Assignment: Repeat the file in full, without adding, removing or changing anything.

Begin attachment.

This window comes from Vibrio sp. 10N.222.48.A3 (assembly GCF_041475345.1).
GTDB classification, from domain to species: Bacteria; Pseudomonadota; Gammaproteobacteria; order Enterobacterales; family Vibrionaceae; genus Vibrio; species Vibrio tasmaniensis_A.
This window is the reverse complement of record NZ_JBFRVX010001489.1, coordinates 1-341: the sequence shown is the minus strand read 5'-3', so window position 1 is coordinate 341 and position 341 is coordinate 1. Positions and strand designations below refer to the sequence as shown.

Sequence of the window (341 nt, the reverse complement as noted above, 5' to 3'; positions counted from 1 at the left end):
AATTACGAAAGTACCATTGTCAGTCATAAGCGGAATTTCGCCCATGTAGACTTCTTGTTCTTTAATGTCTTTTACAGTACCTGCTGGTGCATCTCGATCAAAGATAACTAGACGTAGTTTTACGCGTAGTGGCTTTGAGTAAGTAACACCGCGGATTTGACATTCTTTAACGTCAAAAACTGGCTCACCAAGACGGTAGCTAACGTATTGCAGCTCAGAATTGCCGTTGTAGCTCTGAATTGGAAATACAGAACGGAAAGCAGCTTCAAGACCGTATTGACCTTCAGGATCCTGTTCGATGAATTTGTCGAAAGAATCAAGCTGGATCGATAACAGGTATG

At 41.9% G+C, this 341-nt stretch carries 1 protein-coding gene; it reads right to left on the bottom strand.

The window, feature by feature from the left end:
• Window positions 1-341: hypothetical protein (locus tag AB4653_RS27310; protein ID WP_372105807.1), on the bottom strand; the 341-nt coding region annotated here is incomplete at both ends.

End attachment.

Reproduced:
This window comes from Vibrio sp. 10N.222.48.A3 (assembly GCF_041475345.1).
GTDB classification, from domain to species: Bacteria; Pseudomonadota; Gammaproteobacteria; order Enterobacterales; family Vibrionaceae; genus Vibrio; species Vibrio tasmaniensis_A.
This window is the reverse complement of record NZ_JBFRVX010001489.1, coordinates 1-341: the sequence shown is the minus strand read 5'-3', so window position 1 is coordinate 341 and position 341 is coordinate 1. Positions and strand designations below refer to the sequence as shown.

Sequence of the window (341 nt, the reverse complement as noted above, 5' to 3'; positions counted from 1 at the left end):
AATTACGAAAGTACCATTGTCAGTCATAAGCGGAATTTCGCCCATGTAGACTTCTTGTTCTTTAATGTCTTTTACAGTACCTGCTGGTGCATCTCGATCAAAGATAACTAGACGTAGTTTTACGCGTAGTGGCTTTGAGTAAGTAACACCGCGGATTTGACATTCTTTAACGTCAAAAACTGGCTCACCAAGACGGTAGCTAACGTATTGCAGCTCAGAATTGCCGTTGTAGCTCTGAATTGGAAATACAGAACGGAAAGCAGCTTCAAGACCGTATTGACCTTCAGGATCCTGTTCGATGAATTTGTCGAAAGAATCAAGCTGGATCGATAACAGGTATG

At 41.9% G+C, this 341-nt stretch carries 1 protein-coding gene; it reads right to left on the bottom strand.

The window, feature by feature from the left end:
• Window positions 1-341: hypothetical protein (locus tag AB4653_RS27310; protein ID WP_372105807.1), on the bottom strand; the 341-nt coding region annotated here is incomplete at both ends.